Quality function deployment (QFD) originated in Japan in the 1970s and became increasingly popular in the western world in the 1980s. It has been successfully applied in many Japanese organizations to improve processes and to build competitive advantages [l]. Today, companies are successfully using QFD as a powerful tool that addresses strategic and operational decisions in businesses [2,3]. Quality function deployment is a systematic approach for ensuring that customers’ voices are deployed in the product planning and design stages. The desires of customers on a product are taken into account, through conducting a survey by the marketing department and are treated as a set of customer requirements (CRs). A number of engineering design requirements (DRs) that affect CRs are also identified to maximize customer satisfaction. In general, a QFD team is organized to determine the improvement levels of DRs by analyzing the relationships between CRs and DRs as well as among the DRs, considering the cost and other organizational constraints. However, QFD still has several limits in applications and therefore can be improved further. QFD team members usually subjectively determine the relationships between CRs and DRs and among the DRs based on past experience, due to the lack of precise information from customer requirements. Moreover, information for product design is often limited and imprecise, particu-larly when developing an entirely new product, such that engineers usually do not have complete knowledge about the impacts of engineering characteristics on customer requirements (CRs). These considerations have made the applications of some studies using crisp data restricted, such as Park and Kim  and Trappey et al. [S]. Instead, some researchers presented computeraided systems to aid engineers in designing engineering factors. Fung et ~2.  proposed a fuzzy customer requirement inference system in which the product attributes could be mapped out. Moskowitz and Kim  provided a decision support system for optimizing product designs. Temponi et al.  developed a reasoning scheme for inferring requirement relationships between CRs and DRs, as well as among the DRs. Nevertheless, the development of these systems usually requires professional knowledge and experiences to establish rules and facts in ensuring that the systems can work well. Some models are also formulated for determining the levels of engineering design requirements based on fuzzy set theory. Kim et al.  proposed a fuzzy theoretical modeling approach to QFD by formulating fuzzy multiobjective models, assuming that the function relationships between CRs and DRs and that among the DRs can be identified using benchmarking data of customer competitive analysis. But it would be difficult, particularly when developing an entirely new product. Some researchers ever developed fuzzy approaches to address complex and often imprecise problems in customer requirement management by applying fuzzy sets, fuzzy arithmetic, and/or fuzzy defuzzification techniques [lo-131. However, the interrelationships among the engineering characteristics were not properly incorporated in these models. Instead of the fuzzy approaches mentioned above, this study considers not only the inherent fuzziness in the relationships between CRs and DRs, but also those among DRs. Two kinds of fuzzy relationships are aggregated, based on Wasserman’s study , to obtain the fuzzy normalized relationship matrix in which each cell is represented by a fuzzy number. Unlike the existing approaches , we proposed new expressions for those fuzzy numbers to obtain more shortened o-cuts, such that fuzzy technical importance ratings for engineering design requirements can be determined in terms of o-cuts with less uncertainty. Under the resource limitation and the considerations of technical difficulty, and market competition, we then formulated a fuzzy LP model to determine the optimal fulfillment degrees of DRs at each o-cut for achieving the optimal customers’ satisfaction. An illustrative example is used to demonstrate the feasibility of the proposed approach. In the following section, a fuzzy normalized relationship matrix of QFD is introduced, and new expressions are derived for the o-cuts of each fuzzy relationship value. Fuzzy technical importance rating for each engineering design requirement at each cr-cut is then determined. Section 3 formulates the QFD planning problem as a fuzzy model to determine the fulfillment levels of DRs to produce the maximum customer satisfaction. An example is given to demonstrate our approach in Section 4. Finally, conclusions are provided in Section 5.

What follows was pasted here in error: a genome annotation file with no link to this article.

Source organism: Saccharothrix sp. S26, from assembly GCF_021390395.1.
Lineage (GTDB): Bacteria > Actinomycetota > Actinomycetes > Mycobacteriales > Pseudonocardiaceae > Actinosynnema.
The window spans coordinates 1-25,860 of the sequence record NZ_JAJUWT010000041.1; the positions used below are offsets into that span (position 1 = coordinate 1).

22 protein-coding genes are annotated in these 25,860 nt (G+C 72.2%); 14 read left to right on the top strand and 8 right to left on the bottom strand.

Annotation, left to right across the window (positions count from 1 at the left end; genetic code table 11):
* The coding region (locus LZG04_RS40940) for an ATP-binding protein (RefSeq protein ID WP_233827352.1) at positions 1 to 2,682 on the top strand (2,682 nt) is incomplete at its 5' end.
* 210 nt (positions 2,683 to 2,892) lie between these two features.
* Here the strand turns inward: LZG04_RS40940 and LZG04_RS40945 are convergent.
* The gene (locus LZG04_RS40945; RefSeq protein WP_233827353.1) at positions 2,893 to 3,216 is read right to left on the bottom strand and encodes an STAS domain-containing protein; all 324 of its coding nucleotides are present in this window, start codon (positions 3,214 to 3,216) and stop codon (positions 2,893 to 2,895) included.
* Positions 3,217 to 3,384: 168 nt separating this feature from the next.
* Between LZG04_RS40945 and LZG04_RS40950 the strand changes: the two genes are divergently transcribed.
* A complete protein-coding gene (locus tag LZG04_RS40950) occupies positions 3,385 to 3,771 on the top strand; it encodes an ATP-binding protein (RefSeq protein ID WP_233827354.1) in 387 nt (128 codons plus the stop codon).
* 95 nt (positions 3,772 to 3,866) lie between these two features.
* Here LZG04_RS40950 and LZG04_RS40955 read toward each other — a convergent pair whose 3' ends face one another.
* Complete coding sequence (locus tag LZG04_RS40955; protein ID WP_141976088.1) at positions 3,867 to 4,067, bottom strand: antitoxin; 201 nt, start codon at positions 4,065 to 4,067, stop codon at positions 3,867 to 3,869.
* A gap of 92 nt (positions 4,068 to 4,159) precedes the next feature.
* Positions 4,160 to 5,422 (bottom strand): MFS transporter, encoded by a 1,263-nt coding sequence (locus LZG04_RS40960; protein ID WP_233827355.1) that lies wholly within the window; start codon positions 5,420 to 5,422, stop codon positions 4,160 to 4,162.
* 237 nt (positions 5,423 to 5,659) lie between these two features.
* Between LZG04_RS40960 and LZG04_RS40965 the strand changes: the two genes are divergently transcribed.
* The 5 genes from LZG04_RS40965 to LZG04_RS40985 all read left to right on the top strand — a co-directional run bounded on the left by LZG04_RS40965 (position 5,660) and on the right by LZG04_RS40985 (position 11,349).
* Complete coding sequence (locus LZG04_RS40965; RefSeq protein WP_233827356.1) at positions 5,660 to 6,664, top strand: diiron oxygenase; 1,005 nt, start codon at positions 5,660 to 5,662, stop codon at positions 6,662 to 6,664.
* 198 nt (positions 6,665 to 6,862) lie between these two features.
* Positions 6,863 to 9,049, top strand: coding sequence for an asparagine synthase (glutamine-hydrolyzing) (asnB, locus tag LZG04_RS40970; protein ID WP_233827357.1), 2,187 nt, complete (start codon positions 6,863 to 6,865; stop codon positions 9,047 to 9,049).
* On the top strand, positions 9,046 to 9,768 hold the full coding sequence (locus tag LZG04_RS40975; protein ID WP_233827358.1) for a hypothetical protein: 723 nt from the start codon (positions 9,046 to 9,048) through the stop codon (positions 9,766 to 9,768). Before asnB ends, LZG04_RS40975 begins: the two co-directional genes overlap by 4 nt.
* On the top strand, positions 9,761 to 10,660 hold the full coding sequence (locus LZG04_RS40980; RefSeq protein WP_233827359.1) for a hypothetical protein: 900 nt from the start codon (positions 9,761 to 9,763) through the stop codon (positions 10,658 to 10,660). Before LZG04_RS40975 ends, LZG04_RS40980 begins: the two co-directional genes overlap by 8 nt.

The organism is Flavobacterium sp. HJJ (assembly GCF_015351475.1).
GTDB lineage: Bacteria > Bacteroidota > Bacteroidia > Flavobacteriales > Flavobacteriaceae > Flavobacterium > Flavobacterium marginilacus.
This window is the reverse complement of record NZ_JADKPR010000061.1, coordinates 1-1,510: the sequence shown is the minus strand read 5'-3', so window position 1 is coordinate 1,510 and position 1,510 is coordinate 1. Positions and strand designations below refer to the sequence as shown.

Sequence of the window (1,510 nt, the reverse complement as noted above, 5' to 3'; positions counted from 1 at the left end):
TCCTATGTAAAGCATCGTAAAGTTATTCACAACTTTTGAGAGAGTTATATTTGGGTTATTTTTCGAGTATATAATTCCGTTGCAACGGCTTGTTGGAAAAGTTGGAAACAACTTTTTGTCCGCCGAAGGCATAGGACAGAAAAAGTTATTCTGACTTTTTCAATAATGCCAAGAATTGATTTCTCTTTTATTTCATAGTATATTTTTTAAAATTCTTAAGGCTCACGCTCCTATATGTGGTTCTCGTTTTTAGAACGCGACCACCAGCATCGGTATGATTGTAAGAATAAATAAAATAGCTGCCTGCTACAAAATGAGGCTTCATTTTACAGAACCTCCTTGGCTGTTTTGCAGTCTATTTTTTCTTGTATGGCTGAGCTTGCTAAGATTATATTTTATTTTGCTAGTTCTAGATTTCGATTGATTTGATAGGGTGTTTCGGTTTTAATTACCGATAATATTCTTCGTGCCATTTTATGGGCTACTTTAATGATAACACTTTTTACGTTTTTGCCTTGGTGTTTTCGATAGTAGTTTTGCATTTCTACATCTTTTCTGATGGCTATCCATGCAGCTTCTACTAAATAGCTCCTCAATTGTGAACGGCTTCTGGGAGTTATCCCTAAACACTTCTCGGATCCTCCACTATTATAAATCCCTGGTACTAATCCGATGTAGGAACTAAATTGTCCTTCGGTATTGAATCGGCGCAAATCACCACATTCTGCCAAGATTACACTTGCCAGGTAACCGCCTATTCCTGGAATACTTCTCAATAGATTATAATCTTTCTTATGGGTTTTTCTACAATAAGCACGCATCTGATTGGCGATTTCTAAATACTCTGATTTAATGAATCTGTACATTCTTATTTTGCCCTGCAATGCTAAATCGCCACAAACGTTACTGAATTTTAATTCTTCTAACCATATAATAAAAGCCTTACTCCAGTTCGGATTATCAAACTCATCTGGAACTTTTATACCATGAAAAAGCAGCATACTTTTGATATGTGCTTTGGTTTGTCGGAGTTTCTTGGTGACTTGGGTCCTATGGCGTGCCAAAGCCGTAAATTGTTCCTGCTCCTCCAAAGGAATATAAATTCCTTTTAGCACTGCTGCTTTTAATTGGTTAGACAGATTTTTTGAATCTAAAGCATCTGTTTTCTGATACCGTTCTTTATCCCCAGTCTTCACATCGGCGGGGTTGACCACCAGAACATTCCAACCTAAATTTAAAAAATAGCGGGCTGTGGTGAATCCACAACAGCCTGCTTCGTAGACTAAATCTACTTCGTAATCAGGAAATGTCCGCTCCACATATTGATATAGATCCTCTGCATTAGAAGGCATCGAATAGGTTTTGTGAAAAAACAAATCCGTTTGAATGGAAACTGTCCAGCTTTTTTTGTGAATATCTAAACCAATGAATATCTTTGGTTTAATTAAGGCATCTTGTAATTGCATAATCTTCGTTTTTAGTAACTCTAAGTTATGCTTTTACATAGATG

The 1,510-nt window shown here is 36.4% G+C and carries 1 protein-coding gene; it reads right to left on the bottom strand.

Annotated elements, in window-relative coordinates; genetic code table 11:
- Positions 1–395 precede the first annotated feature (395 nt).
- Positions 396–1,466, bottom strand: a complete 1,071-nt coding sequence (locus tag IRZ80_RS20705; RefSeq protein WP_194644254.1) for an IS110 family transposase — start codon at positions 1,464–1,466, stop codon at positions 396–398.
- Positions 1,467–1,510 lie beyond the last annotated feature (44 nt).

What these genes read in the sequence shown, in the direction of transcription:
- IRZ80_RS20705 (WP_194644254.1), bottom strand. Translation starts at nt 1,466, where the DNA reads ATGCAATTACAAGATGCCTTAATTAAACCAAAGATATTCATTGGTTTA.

نتیجه گیری انگلیسی
Extended models are proposed for aiding the QFD term in determining the fulfillment levels of DRs in the stage of product design by introducing the concept of fuzzy sets, due to the impreciseness of evaluating the relationships between CRs and DRs as well as among the DRs. A modified fuzzy normalization relationship measure is derived to obtain more meaningful representation of fuzzy technical importance ratings of DRs. Considering fuzzy cost parameters, business competition, and technical difficulty of elevating quality, a fuzzy model is formulated to determine the fulfillment level of each DR in order to obtain the maximum total customer satisfaction level at each possibility level. The membership function of fuzzy customer satisfa,ction is then determined. Unlike the existing QFD approaches, the proposed approach can allow the QFD team to assess the relationships between CRs and DRs as well as that among the DRs by linguistic terms for dealing with the uncertainty in the stage of product design. The fuzzy numbers are applied in the resolution processes. The possible ranges of the fulfillment levels of DRs and the resulting ranges of total custom satisfaction level can provide a QFD team with more useful information,